Balance is the Key

I’m writing this article as the assistant editor of “Clinical EEG and Neuroscience”, a significant journal of its own field that is committed to electrophysiology to express my gratitude to those putting their efforts in this matter.

Recently, the analyses based on the electrophysiological data I’ve been collecting in my private office are yielding really delightful and interesting results.

I’m constantly publishing the said data. For instance, I showed that the reaction given to the antidepressant named “Paroxetine” was negative in those having high gamma rhythm. On the other hand, each of the data regarding the fact that the same rhythm being high indicates a risk of suicide, that it is associated with the lack of insight in schizophrenia, and that it increases in anorexia was put down on paper. Some of them were published, some are about to be…

What these data actually show is the academic thrill of this job. We thoroughly discussed the answer to this question with dear Tamer Demiralp, Brian O’Donell and Barış Metin under the sponsorship and leadership of our esteemed rector, dear Nevzat Tarhan, in the city of Pittsburgh at the symposium we held in September 2018.

Teacher Tamer made a reference to one statement I made in one of our private conversations we had years ago. What a pleasing moment… I claimed that it was all about the excitation-inhibition balance. Back then I told that the main chemicals are GABA and glutamate, and that the others increase or decrease in order to protect the stable balance as the occasion requires.

He shared his knowledge and experiences on the fact that the fast gamma oscillation at or over 30 hertz show the impairment of the balance between the inhibitor GABA and excitatory Glutamate and that it is mainly caused by the domination of the GABA-related activity.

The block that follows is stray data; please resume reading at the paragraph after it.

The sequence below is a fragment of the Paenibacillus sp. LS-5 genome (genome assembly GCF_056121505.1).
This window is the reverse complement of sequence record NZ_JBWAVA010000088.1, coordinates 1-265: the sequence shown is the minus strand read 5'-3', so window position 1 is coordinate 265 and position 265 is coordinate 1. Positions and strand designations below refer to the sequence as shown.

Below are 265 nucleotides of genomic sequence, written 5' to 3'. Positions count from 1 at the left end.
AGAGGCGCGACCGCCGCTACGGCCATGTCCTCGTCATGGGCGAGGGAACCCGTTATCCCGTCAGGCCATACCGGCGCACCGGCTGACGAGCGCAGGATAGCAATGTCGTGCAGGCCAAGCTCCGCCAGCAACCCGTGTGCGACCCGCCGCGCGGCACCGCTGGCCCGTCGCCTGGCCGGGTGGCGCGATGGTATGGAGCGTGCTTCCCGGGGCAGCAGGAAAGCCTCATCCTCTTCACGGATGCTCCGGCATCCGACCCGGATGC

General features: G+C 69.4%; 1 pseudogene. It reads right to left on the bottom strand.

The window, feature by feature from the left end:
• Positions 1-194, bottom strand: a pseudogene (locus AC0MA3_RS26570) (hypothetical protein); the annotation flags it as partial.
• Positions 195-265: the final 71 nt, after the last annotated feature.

The significance of Erol Başar, a Turkish scientist having a special place in our hearts thanks to his contributions to electrophysiology, on this matter was strongly emphasized by all of us, particularly by O’Donell and Tamer.

Apparently, balance was really the key, and an excessively accelerated brain indicated an unbalance like an excessively decelerated delta dominant brain at 0-3 hertz.

My acquaintance with the Gamma rhythm started with Teacher Turan İtil’s claim regarding the fact that those having very IQ levels have this rhythm. I don’t how accurate it is, but the teacher would add, “extreme intelligence contains many psychiatric risks.”

After all, when it comes to mental health, I understand and believe that it is required to be adjusted to the optimum level on all fields, in other words, to keep the balance.

As a researcher psychiatrist, I am going to claim this: balance disorders can be recognized via electrophysiological measurements, and they can be corrected and monitored in line with them.

In my final words, I would like to say long live the scientific data-based psychiatry, long live the esteemed scientists who take psychiatry into consideration in this manner and work restlessly, silently and deeply throughout their lifetime. Long live the memories of Erol Başar, Turan İtil, and the new generation researchers, our sources of pride… Tamer Demiralp, Barış Metin… Thanks to many other researchers comprehending the significance of the issue, and to esteemed scientists Bilgen Taneli, Nevzat Tarhan and Ayhan Songar…

Thousands of thanks to all of them.

Briefly, if it wasn’t for the efforts by all those people concerning the biological foundations, we who put efforts on the field of mental health, including patients, physicians and researchers, would all be left in the dark.

I wish everyone will be lucky enough to reach objectivity and always stick with it…